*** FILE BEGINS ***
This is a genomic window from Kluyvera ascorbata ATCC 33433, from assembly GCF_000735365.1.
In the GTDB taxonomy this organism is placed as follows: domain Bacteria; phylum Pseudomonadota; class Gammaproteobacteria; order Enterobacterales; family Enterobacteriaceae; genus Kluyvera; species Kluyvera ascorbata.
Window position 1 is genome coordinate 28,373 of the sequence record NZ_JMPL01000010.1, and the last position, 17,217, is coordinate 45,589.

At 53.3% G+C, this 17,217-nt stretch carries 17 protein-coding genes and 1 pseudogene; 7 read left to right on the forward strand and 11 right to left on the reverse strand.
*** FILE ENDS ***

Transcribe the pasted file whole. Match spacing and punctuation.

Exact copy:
This is a genomic window from Kluyvera ascorbata ATCC 33433, from assembly GCF_000735365.1.
In the GTDB taxonomy this organism is placed as follows: domain Bacteria; phylum Pseudomonadota; class Gammaproteobacteria; order Enterobacterales; family Enterobacteriaceae; genus Kluyvera; species Kluyvera ascorbata.
Window position 1 is genome coordinate 28,373 of the sequence record NZ_JMPL01000010.1, and the last position, 17,217, is coordinate 45,589.

At 53.3% G+C, this 17,217-nt stretch carries 17 protein-coding genes and 1 pseudogene; 7 read left to right on the forward strand and 11 right to left on the reverse strand.